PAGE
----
• Trends with doctrinal professors: 1. Absolute numbers as well as the proportion of minority law professors hired decreased in 1996-1997 from 1990-1991. In the first cohort (1990-1991), 125 minority professors were hired, about 30% of the new tenure-track law professors, while in the second cohort (1996-1997), there were only 47 minorities, less than 25% of those hired. In effect minority candidates for faculty positions bore a disproportionate share of the decrease in hiring slots, since their proportion as well as their absolute numbers decreased.” (Report of AALS Committee on Recruitment and Retention of Minority Law Teachers) White women law faculty teaching doctrinal courses : “The gender gap in tenure rates among white professors is diminishing significantly. . . The data show a marked improvement in the tenure rate of women, as compared to men over time.” While the data for the 1990-1991 cohort showed a statistically significant gap with gender in terms of tenure rates, “for the 1996-97 cohort, seven year data shows the gender gap virtually disappearing, with white men being tenured at only a two percent higher rate than white women. Over time, then, the gender gap in rates of promotion to tenure appears to be closing.” With faculty of color in doctrinal courses : Numbers hired overall Promotion and tenure rates : According to the report, “The racial gap in tenure rates has increased to distressing proportions.” Among those hired in the 1990-91 cohort, “74% of law professors were awarded tenure by year seven, as compared to 60% of people of color.” For the later cohort, 73% of white law professors received tenure by year eight, while only 47% of people of color received tenure.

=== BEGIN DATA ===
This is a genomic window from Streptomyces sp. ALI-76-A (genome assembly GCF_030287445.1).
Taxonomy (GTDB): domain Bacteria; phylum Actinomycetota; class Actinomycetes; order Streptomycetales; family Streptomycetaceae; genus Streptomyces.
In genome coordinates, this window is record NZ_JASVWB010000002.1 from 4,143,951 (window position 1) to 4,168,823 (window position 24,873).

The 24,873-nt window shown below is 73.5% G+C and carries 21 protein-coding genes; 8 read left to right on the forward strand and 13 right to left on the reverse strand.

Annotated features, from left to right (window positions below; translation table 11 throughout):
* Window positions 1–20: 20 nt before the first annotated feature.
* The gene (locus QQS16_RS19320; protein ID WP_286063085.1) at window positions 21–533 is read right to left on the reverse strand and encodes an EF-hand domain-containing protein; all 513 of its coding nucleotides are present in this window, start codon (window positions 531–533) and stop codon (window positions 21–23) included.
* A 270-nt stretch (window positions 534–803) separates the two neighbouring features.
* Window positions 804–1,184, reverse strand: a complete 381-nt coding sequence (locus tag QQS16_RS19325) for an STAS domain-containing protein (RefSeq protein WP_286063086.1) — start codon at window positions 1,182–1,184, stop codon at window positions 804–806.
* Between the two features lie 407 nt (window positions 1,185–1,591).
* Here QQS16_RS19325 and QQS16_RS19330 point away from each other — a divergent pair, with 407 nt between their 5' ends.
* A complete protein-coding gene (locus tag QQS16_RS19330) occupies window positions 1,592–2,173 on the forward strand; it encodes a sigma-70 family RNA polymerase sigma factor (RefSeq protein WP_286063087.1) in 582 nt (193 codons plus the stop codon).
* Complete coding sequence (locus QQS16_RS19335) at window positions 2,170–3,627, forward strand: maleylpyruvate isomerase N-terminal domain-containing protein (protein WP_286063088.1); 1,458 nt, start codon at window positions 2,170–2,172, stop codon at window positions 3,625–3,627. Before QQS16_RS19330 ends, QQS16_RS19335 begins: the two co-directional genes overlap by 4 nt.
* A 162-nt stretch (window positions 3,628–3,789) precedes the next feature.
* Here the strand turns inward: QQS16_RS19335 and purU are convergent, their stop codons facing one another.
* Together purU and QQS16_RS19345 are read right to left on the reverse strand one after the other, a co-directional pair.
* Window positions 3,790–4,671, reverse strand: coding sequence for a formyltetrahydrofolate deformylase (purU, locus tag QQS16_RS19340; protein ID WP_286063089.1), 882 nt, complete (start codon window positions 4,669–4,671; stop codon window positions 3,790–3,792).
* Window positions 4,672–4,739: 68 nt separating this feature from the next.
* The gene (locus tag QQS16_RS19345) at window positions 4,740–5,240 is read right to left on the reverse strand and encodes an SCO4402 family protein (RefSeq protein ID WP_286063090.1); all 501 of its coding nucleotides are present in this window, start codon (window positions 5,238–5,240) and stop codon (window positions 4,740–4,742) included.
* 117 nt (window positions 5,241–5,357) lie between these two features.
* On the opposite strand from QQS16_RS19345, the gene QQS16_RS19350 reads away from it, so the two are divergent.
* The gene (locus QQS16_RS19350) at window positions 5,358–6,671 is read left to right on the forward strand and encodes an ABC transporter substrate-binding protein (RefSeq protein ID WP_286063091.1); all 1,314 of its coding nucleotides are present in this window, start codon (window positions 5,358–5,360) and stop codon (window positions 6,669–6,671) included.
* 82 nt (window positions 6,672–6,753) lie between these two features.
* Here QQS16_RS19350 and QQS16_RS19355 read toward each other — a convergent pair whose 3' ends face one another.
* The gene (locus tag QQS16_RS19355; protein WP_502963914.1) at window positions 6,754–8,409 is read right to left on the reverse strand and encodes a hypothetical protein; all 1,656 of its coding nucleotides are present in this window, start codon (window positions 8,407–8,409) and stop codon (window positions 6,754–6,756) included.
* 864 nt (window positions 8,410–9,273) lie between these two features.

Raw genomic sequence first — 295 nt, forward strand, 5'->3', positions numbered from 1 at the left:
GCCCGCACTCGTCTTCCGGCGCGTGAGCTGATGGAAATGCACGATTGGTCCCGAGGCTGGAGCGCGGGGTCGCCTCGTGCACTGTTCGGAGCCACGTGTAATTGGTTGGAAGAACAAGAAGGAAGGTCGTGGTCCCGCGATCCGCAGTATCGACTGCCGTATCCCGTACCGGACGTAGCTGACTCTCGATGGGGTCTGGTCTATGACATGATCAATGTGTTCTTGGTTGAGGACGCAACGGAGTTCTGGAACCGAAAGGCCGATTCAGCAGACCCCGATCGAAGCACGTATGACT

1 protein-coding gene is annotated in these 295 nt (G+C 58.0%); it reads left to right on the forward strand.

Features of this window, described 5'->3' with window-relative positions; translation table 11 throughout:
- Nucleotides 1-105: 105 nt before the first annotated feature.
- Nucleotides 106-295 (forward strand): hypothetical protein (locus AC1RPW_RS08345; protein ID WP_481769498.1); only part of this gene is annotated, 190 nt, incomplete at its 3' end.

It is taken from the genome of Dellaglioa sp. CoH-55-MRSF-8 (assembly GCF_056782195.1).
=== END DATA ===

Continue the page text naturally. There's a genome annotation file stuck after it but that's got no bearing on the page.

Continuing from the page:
• We appear to be doing at least as good a job as our doctrinal colleagues when it comes to overall hiring, but that doesn’t appear to be the case when it comes to directors’ positions. With clinicians: “Although by 1998-99, virtually every ABA accredited law school had some course known as a ‘clinic’ and thus some clinical faculty, 110 (69%) of all law schools have no clinicians of color on the faculty, 41 (25.5%) have only one, and only 9 (5.5%) have reported more than one clinicians of color. Thus, while one might debate the significance of the progress and continuous movement toward diversity in clinical legal education, one cannot serius suggest that we have even minimally transcended basic diversity access issues when nearly 70% of all law schools still have no clinicians of color.” 51 Hastings L.J. 445, 450-51. “ Preliminary data on the second generatoin issues of advancement, job security, and pay reflect disparities, particularly with respect to women of color. For example, only approximately 7 of the 159 (4.5%) clinical directors outside of the minority operated law schools are persons of color. While it might be premature to ascribe an impenetrable ‘glass ceiling’ designation to the racial disparity on advancement into these directorship positions, these figures are significant since clinical directors often set clinical policy and prerogatives, make curricular decisions, assign workload responsibilities, and determine or substantially influence clinical hiring and retention decisions. They also typically enjoy greater compensation and perquisites than other clinical faculty.” 51 Hastings L.J. 445, 451.